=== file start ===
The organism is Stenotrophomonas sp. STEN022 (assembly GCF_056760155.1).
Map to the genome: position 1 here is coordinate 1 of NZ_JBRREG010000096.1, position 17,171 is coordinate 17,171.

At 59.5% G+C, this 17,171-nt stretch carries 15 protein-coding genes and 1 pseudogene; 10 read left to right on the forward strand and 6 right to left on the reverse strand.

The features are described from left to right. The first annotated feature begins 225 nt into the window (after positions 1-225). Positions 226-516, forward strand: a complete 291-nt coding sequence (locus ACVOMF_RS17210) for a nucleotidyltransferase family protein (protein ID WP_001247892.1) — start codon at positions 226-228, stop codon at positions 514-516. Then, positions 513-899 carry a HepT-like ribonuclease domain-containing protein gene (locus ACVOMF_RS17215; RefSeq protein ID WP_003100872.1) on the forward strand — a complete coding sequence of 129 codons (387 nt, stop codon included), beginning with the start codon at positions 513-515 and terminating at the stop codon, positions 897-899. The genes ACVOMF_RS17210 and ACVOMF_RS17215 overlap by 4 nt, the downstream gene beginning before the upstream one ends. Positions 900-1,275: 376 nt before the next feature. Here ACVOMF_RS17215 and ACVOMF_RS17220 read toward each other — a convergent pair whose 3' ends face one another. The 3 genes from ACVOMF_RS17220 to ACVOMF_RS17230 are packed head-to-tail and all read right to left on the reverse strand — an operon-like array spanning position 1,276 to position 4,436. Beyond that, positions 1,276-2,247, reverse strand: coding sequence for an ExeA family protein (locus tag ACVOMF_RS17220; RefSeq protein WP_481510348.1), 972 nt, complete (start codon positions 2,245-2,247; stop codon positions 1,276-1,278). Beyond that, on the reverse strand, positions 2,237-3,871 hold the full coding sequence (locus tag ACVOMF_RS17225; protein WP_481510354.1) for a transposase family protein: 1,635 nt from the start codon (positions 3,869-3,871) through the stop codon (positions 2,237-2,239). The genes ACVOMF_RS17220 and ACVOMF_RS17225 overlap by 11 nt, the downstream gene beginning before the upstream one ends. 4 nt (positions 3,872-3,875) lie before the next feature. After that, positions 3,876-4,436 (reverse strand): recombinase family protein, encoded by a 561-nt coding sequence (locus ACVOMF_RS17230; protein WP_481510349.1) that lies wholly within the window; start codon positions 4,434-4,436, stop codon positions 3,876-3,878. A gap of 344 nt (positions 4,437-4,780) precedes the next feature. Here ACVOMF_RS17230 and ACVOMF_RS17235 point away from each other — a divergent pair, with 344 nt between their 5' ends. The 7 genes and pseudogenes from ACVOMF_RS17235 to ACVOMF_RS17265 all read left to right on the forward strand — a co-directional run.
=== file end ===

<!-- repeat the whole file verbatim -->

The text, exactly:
The organism is Stenotrophomonas sp. STEN022 (assembly GCF_056760155.1).
Map to the genome: position 1 here is coordinate 1 of NZ_JBRREG010000096.1, position 17,171 is coordinate 17,171.

At 59.5% G+C, this 17,171-nt stretch carries 15 protein-coding genes and 1 pseudogene; 10 read left to right on the forward strand and 6 right to left on the reverse strand.

The features are described from left to right. The first annotated feature begins 225 nt into the window (after positions 1-225). Positions 226-516, forward strand: a complete 291-nt coding sequence (locus ACVOMF_RS17210) for a nucleotidyltransferase family protein (protein ID WP_001247892.1) — start codon at positions 226-228, stop codon at positions 514-516. Then, positions 513-899 carry a HepT-like ribonuclease domain-containing protein gene (locus ACVOMF_RS17215; RefSeq protein ID WP_003100872.1) on the forward strand — a complete coding sequence of 129 codons (387 nt, stop codon included), beginning with the start codon at positions 513-515 and terminating at the stop codon, positions 897-899. The genes ACVOMF_RS17210 and ACVOMF_RS17215 overlap by 4 nt, the downstream gene beginning before the upstream one ends. Positions 900-1,275: 376 nt before the next feature. Here ACVOMF_RS17215 and ACVOMF_RS17220 read toward each other — a convergent pair whose 3' ends face one another. The 3 genes from ACVOMF_RS17220 to ACVOMF_RS17230 are packed head-to-tail and all read right to left on the reverse strand — an operon-like array spanning position 1,276 to position 4,436. Beyond that, positions 1,276-2,247, reverse strand: coding sequence for an ExeA family protein (locus tag ACVOMF_RS17220; RefSeq protein WP_481510348.1), 972 nt, complete (start codon positions 2,245-2,247; stop codon positions 1,276-1,278). Beyond that, on the reverse strand, positions 2,237-3,871 hold the full coding sequence (locus tag ACVOMF_RS17225; protein WP_481510354.1) for a transposase family protein: 1,635 nt from the start codon (positions 3,869-3,871) through the stop codon (positions 2,237-2,239). The genes ACVOMF_RS17220 and ACVOMF_RS17225 overlap by 11 nt, the downstream gene beginning before the upstream one ends. 4 nt (positions 3,872-3,875) lie before the next feature. After that, positions 3,876-4,436 (reverse strand): recombinase family protein, encoded by a 561-nt coding sequence (locus ACVOMF_RS17230; protein WP_481510349.1) that lies wholly within the window; start codon positions 4,434-4,436, stop codon positions 3,876-3,878. A gap of 344 nt (positions 4,437-4,780) precedes the next feature. Here ACVOMF_RS17230 and ACVOMF_RS17235 point away from each other — a divergent pair, with 344 nt between their 5' ends. The 7 genes and pseudogenes from ACVOMF_RS17235 to ACVOMF_RS17265 all read left to right on the forward strand — a co-directional run.